Microsoft goes toe-to-toe with Steam

Microsoft has announced a games-on-demand online store called Games for Windows Marketplace, which should set the software giant in direct competition with the highly successful Steam.

The service is aimed at making it easier to acquire games by removing the middle-man, which won’t make brick and mortar shopkeepers happy. Users will be able to buy a game online, which may come with a hefty discount, and begin downloading it immediately. Sounds familiar.

This cuts out trawling through local game shops to see if the title is in stock, queuing up, and trekking home to install it. Depending on your internet speed the download could take longer, but Microsoft says that the store is optimised for speed and promises “ultra-fast downloads”.

Like Steam, Microsoft will allow you to redownload your purchased title at any time and from any location, so effectively you could ditch your hard copy collection and have it all available on the cloud service.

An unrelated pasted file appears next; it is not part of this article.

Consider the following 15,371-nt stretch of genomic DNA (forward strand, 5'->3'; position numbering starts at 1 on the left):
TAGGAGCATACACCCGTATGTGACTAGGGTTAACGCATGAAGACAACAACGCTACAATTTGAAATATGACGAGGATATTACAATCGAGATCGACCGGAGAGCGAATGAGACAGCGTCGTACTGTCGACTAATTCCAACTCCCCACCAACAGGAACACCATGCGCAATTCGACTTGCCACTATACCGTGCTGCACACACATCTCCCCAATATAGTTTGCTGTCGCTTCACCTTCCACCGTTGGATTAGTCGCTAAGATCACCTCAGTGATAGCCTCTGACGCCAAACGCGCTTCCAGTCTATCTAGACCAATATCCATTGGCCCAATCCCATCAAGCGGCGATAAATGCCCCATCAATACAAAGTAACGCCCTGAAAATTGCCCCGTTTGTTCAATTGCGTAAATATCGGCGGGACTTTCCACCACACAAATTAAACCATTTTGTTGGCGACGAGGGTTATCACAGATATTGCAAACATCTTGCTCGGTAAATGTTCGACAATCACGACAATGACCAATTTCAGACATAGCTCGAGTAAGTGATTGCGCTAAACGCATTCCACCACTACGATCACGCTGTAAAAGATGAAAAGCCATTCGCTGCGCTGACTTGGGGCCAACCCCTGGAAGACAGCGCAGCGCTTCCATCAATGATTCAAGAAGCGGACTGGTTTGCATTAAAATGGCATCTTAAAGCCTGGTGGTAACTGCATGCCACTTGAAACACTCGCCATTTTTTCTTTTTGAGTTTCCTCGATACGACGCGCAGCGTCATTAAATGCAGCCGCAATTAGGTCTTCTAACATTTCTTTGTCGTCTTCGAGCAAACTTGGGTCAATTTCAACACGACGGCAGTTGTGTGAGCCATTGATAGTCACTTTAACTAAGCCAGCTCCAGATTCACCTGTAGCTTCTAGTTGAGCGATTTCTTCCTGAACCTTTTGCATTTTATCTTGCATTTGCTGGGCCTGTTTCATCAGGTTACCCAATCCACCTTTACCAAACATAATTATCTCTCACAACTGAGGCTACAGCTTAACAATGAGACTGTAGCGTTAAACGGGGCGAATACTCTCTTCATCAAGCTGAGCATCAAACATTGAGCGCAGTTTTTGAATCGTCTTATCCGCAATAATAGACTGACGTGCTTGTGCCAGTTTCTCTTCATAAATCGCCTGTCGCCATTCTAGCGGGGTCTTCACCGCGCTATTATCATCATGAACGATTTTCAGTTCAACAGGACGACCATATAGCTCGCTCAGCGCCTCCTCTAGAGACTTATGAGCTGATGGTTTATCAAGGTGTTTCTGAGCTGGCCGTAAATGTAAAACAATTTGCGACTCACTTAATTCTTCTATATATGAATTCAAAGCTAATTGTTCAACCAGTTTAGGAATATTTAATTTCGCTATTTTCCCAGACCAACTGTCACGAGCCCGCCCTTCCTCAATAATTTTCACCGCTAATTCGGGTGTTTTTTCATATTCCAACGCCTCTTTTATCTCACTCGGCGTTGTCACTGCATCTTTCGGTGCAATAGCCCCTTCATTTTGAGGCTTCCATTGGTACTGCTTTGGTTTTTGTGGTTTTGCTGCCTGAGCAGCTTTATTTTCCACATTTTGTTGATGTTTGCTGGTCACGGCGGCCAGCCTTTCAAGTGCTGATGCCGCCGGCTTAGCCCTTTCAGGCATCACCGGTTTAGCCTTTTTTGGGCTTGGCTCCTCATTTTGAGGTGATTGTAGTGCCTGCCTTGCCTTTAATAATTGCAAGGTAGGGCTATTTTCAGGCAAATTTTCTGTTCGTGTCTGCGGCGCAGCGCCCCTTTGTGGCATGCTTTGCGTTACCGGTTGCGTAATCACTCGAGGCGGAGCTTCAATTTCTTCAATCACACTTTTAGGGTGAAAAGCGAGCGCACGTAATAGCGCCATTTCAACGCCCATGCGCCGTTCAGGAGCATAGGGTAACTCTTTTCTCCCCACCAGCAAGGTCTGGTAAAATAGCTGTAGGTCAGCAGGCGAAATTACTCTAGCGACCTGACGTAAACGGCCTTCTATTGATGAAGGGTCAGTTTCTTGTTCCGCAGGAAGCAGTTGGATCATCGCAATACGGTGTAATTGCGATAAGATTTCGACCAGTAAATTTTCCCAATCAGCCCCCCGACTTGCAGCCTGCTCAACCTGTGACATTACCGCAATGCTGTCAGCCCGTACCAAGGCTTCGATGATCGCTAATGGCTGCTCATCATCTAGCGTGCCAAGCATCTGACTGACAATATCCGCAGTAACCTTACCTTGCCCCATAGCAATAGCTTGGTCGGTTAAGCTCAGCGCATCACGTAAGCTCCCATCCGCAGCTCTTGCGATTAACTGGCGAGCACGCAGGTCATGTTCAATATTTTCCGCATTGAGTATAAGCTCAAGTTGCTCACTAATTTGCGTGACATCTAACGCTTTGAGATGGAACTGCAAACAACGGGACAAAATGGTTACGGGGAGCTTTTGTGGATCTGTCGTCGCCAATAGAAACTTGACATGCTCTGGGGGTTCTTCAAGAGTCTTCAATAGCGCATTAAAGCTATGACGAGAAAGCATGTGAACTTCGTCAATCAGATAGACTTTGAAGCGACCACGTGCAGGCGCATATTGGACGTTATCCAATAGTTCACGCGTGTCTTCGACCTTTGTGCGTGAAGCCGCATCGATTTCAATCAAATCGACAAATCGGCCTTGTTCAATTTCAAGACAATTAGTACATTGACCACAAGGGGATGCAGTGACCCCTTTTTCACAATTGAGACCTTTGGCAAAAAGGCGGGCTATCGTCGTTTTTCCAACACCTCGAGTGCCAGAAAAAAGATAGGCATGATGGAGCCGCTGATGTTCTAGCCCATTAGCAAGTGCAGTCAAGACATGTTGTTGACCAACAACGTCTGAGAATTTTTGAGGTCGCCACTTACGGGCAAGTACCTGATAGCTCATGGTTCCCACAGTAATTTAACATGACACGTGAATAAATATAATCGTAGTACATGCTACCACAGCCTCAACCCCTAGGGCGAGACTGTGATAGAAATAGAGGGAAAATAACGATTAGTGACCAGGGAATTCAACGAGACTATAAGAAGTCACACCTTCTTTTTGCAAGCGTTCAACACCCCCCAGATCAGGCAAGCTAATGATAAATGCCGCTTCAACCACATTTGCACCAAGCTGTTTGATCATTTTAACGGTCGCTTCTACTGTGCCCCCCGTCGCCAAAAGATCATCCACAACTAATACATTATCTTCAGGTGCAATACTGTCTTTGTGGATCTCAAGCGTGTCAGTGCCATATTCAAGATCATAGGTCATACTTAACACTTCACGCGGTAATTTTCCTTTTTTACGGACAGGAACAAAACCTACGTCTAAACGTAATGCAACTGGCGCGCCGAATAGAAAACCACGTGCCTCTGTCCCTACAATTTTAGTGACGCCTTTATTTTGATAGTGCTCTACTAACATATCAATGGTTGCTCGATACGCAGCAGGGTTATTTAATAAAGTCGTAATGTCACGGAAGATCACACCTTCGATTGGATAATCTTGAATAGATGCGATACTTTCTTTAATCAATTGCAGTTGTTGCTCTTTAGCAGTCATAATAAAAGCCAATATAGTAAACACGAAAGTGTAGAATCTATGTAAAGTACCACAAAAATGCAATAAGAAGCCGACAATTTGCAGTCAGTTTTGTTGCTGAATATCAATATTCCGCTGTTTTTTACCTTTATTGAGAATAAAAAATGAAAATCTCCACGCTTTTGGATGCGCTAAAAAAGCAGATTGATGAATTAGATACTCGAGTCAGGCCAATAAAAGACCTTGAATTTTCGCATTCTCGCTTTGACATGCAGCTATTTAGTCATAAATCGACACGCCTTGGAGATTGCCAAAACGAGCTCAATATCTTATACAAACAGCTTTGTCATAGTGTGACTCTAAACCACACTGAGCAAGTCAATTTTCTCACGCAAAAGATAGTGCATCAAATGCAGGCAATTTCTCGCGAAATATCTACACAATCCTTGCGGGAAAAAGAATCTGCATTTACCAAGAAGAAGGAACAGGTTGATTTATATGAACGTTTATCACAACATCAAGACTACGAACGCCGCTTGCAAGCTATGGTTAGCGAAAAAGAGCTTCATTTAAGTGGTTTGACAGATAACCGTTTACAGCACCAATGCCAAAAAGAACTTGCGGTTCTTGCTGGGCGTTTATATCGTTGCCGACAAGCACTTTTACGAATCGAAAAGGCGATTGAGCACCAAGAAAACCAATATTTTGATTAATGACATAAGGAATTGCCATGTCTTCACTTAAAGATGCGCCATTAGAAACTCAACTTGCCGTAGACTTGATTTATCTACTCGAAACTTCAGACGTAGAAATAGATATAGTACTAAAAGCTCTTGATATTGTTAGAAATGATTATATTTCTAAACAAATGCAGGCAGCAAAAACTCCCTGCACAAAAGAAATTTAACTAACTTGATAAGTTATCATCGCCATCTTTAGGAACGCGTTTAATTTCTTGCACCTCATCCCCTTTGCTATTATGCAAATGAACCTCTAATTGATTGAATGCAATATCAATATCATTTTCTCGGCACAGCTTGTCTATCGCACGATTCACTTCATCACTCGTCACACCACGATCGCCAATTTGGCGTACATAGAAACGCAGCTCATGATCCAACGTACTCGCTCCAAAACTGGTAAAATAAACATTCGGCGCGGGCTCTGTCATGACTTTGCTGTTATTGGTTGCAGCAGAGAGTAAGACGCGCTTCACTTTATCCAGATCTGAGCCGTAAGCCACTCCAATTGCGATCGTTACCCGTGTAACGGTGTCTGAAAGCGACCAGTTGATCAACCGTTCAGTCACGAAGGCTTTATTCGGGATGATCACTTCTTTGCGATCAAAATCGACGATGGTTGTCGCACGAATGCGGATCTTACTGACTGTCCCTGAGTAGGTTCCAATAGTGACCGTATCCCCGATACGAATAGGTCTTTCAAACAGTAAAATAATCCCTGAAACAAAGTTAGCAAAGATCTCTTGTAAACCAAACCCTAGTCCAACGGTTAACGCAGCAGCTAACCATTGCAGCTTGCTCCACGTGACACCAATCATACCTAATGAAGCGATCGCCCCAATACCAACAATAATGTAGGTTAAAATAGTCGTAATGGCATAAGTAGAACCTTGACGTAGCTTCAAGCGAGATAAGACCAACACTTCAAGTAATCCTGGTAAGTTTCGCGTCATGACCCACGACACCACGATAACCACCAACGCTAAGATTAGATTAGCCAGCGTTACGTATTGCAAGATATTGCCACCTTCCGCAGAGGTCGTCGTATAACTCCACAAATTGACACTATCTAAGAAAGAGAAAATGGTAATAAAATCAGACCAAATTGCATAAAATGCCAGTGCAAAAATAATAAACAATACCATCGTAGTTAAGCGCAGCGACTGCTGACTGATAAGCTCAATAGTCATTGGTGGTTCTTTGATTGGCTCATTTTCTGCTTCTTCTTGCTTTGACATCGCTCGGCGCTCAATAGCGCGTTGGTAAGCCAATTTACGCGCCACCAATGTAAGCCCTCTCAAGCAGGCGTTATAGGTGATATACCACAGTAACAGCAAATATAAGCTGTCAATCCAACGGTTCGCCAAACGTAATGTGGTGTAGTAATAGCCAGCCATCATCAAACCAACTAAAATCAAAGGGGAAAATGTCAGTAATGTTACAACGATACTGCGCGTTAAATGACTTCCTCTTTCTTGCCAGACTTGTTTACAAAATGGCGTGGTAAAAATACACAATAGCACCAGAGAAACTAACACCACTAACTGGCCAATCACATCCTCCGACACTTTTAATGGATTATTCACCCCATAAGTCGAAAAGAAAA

Microsoft appears to be very serious about this offering, with around 100 launch titles on offer, including popular games like Fable: The Lost Chapters and Grand Theft Auto III. Gamers can also expect to find strong franchises including Halo, Fable, and Age of Empires Online titles.

Steam, which is run by Valve, has an estimated 70 percent market share for the games-on-demand sector, according to a Stardock report in November 2009, but with Microsoft’s track record in the gaming industry on both the PC and Xbox it may just be able to knock Steam off its throne. We remember when Microsoft re-branded PC games as Windows games around the time of the Vista launch.

The only question is – why hasn’t Microsoft done this sooner? It continues to look to cloud services for revenues but it’s late to the party with this one. Strong marketing clout and money to spend means it’s going to be a major player.

The store will launch on the 15th of November at